Brian Frier is an international authority in diabetes and hypoglycaemia. Formerly a consultant physician in general internal medicine and diabetes at the Royal Infirmary of Edinburgh (1987-2012) and the Western Infirmary and Gartnavel General Hospital, Glasgow (1982-1987), Professor Frier graduated from the University of Edinburgh and completed training in Edinburgh, Dundee and New York, USA, where he was a Research Fellow in Diabetes and Metabolism at Cornell University Medical Centre, New York. He retired from clinical practice in 2012 and is an Honorary Professor of Diabetes at the University of Edinburgh, affiliated to the Centre for Cardiovascular Science at The Queen’s Medical Research Institute.
Professor Frier’s research interests include the pathophysiology of insulin-induced hypoglycaemia in diabetes, including cognitive function, neuroimaging, symptom responses, physiological manifestations and clinical syndromes such as impaired awareness of hypoglycaemia, insulin therapy and driving. He has published extensively in these research interests with over 500 publications and has co-edited two international major textbooks on hypoglycaemia and diabetes. He has also contributed to several international textbooks on diabetes and to ongoing editions of Davidson’s Principles and Practice of Medicine. As an educator, he has mentored 20 postgraduate research fellows working on hypoglycaemia.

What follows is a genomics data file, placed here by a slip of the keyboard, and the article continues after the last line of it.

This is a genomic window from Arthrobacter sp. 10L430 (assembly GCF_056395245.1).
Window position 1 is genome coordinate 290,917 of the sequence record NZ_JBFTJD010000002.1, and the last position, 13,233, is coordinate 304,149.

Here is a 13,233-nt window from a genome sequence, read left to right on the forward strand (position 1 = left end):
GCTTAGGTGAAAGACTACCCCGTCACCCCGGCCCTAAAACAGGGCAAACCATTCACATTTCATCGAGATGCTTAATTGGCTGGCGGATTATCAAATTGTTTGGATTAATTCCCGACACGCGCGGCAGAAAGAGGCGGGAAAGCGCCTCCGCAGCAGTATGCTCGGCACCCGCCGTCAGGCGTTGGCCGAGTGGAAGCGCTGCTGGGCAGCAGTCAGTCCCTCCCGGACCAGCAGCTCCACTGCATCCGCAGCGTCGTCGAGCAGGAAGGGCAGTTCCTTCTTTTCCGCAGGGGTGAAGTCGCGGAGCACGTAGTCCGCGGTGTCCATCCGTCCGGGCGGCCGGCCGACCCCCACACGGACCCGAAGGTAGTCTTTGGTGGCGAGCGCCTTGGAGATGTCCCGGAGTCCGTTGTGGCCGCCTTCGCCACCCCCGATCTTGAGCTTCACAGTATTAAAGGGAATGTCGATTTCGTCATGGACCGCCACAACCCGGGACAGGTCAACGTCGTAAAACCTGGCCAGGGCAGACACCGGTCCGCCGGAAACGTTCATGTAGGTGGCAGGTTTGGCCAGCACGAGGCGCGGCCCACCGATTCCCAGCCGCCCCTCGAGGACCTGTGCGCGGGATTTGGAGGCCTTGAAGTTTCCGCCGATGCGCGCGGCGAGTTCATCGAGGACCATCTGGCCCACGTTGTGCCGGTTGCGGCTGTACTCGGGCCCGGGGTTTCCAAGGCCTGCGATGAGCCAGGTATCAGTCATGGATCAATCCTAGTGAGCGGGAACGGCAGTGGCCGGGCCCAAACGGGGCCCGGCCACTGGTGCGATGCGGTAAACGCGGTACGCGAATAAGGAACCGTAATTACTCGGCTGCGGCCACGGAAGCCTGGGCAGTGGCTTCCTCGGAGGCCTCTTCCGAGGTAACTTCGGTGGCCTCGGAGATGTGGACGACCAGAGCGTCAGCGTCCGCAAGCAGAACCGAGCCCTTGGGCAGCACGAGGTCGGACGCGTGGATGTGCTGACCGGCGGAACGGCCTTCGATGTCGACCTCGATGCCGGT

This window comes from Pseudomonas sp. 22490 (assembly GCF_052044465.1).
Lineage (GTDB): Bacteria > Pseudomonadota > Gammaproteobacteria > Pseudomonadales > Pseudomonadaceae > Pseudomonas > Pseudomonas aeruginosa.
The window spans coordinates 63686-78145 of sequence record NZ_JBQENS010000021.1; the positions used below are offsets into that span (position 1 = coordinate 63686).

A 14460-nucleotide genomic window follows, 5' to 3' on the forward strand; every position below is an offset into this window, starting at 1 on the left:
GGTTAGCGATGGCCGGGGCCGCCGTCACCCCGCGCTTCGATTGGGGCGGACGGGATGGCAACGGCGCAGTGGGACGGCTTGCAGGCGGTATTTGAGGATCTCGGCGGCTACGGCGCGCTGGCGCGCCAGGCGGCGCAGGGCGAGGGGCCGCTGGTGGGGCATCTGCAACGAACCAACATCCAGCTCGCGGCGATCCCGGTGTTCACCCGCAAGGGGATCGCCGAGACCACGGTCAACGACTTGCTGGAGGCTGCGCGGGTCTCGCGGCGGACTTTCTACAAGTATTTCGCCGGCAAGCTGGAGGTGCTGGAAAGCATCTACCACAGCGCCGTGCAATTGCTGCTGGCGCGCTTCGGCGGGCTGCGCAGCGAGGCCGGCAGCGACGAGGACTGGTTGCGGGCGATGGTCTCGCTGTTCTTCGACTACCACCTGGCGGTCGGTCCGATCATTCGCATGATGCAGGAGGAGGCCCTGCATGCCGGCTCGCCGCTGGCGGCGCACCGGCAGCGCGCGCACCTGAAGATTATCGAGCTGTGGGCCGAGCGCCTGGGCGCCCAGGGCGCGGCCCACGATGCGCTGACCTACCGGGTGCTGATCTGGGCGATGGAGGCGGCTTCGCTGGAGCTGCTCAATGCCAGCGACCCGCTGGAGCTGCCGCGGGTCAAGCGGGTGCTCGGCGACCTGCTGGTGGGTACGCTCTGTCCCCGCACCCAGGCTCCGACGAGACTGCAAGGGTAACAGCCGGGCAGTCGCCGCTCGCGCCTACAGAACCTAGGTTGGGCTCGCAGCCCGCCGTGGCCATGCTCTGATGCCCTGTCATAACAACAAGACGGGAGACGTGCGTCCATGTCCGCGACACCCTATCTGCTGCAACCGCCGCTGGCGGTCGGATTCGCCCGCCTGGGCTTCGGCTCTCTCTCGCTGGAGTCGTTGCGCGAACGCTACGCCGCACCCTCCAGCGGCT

Professor Frier was formerly Chair of the Diabetes Research Group in Scotland (2003-2006), Chair of the Honorary Advisory Panel on Driving and Diabetes to the Secretary of State for the Department for Transport (2001-2012), a Member of the Medical Research Council (MRC) Centre for Cognitive Ageing and Cognitive Epidemiology in Edinburgh (2008-2018), and Vice-President of the Royal College of Physicians of Edinburgh (2008-2012). Professor Frier has been a valued speaker at many national and international meetings: in 1986 he gave the RD Lawrence lecture and in 2009 he gave the Banting Memorial lecture at the Diabetes UK Professional Conference, and in 2017, the Camillo Golgi lecture at the 53rd European Association for the Study of Diabetes (EASD) conference. In 2004 he received the Somogyi Award from the Hungarian Diabetes Association for his research on hypoglycaemia. Professor Frier continues to collaborate with colleagues in the UK and abroad on hypoglycaemia research, including the effects on cognitive function and studies on symptomatology, morbidity and epidemiology.